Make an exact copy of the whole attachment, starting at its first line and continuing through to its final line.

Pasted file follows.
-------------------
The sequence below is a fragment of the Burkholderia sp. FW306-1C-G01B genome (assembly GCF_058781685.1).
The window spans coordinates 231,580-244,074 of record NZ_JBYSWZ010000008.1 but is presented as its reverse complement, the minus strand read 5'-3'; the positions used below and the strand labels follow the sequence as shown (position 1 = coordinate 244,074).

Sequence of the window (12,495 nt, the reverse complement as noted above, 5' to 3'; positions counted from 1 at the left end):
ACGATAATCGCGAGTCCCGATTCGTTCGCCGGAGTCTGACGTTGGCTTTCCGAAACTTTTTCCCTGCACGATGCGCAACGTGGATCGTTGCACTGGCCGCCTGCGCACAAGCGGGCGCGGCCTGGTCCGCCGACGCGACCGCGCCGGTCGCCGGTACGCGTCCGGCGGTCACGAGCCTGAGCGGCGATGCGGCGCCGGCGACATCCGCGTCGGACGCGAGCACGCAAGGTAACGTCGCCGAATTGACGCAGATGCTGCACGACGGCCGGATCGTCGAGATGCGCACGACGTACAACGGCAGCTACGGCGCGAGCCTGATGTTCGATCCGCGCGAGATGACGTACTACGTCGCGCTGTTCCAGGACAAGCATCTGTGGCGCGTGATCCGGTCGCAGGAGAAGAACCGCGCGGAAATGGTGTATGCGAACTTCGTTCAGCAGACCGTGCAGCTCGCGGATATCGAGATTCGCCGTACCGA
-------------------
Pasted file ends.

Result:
The sequence below is a fragment of the Burkholderia sp. FW306-1C-G01B genome (assembly GCF_058781685.1).
The window spans coordinates 231,580-244,074 of record NZ_JBYSWZ010000008.1 but is presented as its reverse complement, the minus strand read 5'-3'; the positions used below and the strand labels follow the sequence as shown (position 1 = coordinate 244,074).

Sequence of the window (12,495 nt, the reverse complement as noted above, 5' to 3'; positions counted from 1 at the left end):
ACGATAATCGCGAGTCCCGATTCGTTCGCCGGAGTCTGACGTTGGCTTTCCGAAACTTTTTCCCTGCACGATGCGCAACGTGGATCGTTGCACTGGCCGCCTGCGCACAAGCGGGCGCGGCCTGGTCCGCCGACGCGACCGCGCCGGTCGCCGGTACGCGTCCGGCGGTCACGAGCCTGAGCGGCGATGCGGCGCCGGCGACATCCGCGTCGGACGCGAGCACGCAAGGTAACGTCGCCGAATTGACGCAGATGCTGCACGACGGCCGGATCGTCGAGATGCGCACGACGTACAACGGCAGCTACGGCGCGAGCCTGATGTTCGATCCGCGCGAGATGACGTACTACGTCGCGCTGTTCCAGGACAAGCATCTGTGGCGCGTGATCCGGTCGCAGGAGAAGAACCGCGCGGAAATGGTGTATGCGAACTTCGTTCAGCAGACCGTGCAGCTCGCGGATATCGAGATTCGCCGTACCGA